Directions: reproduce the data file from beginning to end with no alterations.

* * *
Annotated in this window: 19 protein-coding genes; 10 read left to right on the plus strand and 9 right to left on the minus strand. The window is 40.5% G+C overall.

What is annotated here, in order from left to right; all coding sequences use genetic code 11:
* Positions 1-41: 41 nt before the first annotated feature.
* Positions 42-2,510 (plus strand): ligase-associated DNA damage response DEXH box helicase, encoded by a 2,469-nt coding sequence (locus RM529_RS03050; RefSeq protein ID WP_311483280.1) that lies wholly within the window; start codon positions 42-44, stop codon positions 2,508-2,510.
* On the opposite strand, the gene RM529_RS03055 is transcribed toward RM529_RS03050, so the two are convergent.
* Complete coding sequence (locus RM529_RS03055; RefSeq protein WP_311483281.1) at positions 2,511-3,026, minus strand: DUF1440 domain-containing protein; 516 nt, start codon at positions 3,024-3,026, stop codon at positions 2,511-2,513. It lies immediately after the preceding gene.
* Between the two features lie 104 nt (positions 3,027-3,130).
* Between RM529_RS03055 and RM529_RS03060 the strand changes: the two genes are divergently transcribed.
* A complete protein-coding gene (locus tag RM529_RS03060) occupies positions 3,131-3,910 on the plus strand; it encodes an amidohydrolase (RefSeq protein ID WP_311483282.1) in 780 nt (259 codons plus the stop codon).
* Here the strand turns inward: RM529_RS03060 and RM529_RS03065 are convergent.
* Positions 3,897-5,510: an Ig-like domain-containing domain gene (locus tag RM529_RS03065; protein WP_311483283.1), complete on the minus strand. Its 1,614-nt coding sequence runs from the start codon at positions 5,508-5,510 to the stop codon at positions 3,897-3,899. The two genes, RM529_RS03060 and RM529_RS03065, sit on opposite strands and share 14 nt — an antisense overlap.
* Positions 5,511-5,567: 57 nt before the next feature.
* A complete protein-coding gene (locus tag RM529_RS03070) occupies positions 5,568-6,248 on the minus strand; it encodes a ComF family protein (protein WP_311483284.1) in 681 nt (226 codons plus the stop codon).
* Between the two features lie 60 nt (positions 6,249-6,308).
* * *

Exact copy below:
Annotated in this window: 19 protein-coding genes; 10 read left to right on the plus strand and 9 right to left on the minus strand. The window is 40.5% G+C overall.

What is annotated here, in order from left to right; all coding sequences use genetic code 11:
* Positions 1-41: 41 nt before the first annotated feature.
* Positions 42-2,510 (plus strand): ligase-associated DNA damage response DEXH box helicase, encoded by a 2,469-nt coding sequence (locus RM529_RS03050; RefSeq protein ID WP_311483280.1) that lies wholly within the window; start codon positions 42-44, stop codon positions 2,508-2,510.
* On the opposite strand, the gene RM529_RS03055 is transcribed toward RM529_RS03050, so the two are convergent.
* Complete coding sequence (locus RM529_RS03055; RefSeq protein WP_311483281.1) at positions 2,511-3,026, minus strand: DUF1440 domain-containing protein; 516 nt, start codon at positions 3,024-3,026, stop codon at positions 2,511-2,513. It lies immediately after the preceding gene.
* Between the two features lie 104 nt (positions 3,027-3,130).
* Between RM529_RS03055 and RM529_RS03060 the strand changes: the two genes are divergently transcribed.
* A complete protein-coding gene (locus tag RM529_RS03060) occupies positions 3,131-3,910 on the plus strand; it encodes an amidohydrolase (RefSeq protein ID WP_311483282.1) in 780 nt (259 codons plus the stop codon).
* Here the strand turns inward: RM529_RS03060 and RM529_RS03065 are convergent.
* Positions 3,897-5,510: an Ig-like domain-containing domain gene (locus tag RM529_RS03065; protein WP_311483283.1), complete on the minus strand. Its 1,614-nt coding sequence runs from the start codon at positions 5,508-5,510 to the stop codon at positions 3,897-3,899. The two genes, RM529_RS03060 and RM529_RS03065, sit on opposite strands and share 14 nt — an antisense overlap.
* Positions 5,511-5,567: 57 nt before the next feature.
* A complete protein-coding gene (locus tag RM529_RS03070) occupies positions 5,568-6,248 on the minus strand; it encodes a ComF family protein (protein WP_311483284.1) in 681 nt (226 codons plus the stop codon).
* Between the two features lie 60 nt (positions 6,249-6,308).